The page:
The world around us is constantly shifting and as such, we must continue to learn, grow, and evolve. Our traditions, beliefs, or ideals are alive only when they are listening, morphing, innovating, and letting go of whatever has gotten in the way, and embracing whatever will help us continue to learn and grow along the way.

In fact, my Zen teacher recently wrote an article about being a Reluctant Zen teacher, and he makes a very similar point.

“I think we should be re-evaluating our devotion to authority figures all the time and that we shouldn’t be accepting things on tradition alone. And, as teachers, I think we need to constantly be re-evaluating what we’re doing and making sure we aren’t doing things that drive a lot of people away or don’t work.”

“I wonder if we make a mistake when we think that models of practice that worked in India, China and Korea should be used here. Should we be making our own way instead?”

“I also wonder sometimes if we could reform Zen for the west, in the same way that a few organizations like Insight Meditation Society have been able to reform Theravada.”
So, if we’re going to explore this approach we have to begin to ask “what is a Zen teacher?”

In his book, What is Zen?, Norman Fischer explains that “A Zen teacher isn’t a person; a “Zen teacher” inevitably involves a world, a context.” On the one hand a “Zen teachers exist in the context of Zen teaching, Zen communities, a Zen practice environment, so finding a teacher means finding a community, a sangha, a teaching, a context.” But, I also can’t help but think there’s more to it than just that.

As I mentioned Earlier I now belong to the Morning Sky Zen Sangha. In our discussions there, we’ve been going through The Mirror of Zen. One of the verses that really sticks out to me is verse two which says the following:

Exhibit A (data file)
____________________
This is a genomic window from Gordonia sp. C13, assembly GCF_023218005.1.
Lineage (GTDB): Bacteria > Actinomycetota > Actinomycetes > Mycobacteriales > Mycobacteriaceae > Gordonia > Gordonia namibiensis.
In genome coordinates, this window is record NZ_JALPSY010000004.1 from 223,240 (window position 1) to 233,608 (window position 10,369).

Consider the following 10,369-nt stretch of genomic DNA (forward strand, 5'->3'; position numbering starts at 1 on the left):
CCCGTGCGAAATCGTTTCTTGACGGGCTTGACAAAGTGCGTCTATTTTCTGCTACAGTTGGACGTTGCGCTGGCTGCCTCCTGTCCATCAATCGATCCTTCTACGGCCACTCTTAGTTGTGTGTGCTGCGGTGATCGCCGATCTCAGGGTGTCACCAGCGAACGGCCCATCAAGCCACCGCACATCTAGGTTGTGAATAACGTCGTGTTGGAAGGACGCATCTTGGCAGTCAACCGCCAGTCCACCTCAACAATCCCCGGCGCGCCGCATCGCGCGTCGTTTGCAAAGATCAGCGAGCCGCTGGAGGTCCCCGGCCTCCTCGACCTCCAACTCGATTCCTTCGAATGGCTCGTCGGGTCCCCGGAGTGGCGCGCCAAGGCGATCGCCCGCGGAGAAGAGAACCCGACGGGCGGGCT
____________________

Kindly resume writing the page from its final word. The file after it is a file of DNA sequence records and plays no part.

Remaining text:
“The appearance of all Buddha and Patriarchs in this world can be likened to waves arising suddenly on a windless ocean”.

One way to interpret this verse, as my teacher does, is to say that there is no separation between you and the teacher, both the teacher and student arise from the very same ocean of one-ness, and that “we tend to worship teachers or put them on a pedestal or something” and this is a bit of a mistake. But, also I think that you could read it another way.

Teachers, Buddhas, Patriarchs, arise suddenly, sometimes unexpectedly sometimes from unexpected places. What I mean to say is that because a Zen teacher “inevitably involves a world, a context” and because of this kind on inseparable oneness, anything and anyone that arises can potentially be your zen teacher.

A zen teacher is anyone and anything that you garner experiential wisdom and knowledge from.

I did a four part series on Montaigne and Buddhism (Part 1, Part 2, Part 3, Part 4). Michel de Montaigne was a French Renaissance writer/philosopher, and certainly not a Buddhist but, while I was reading Montaigne’s essays, it felt as though he was teaching me about Zen and Buddhism, at that moment Montaigne became my Zen teacher.
Returning to my Zen teacher, Daniel Scharpenburg, he says that “the role of a teacher is more about reflecting you back at yourself rather than being above you”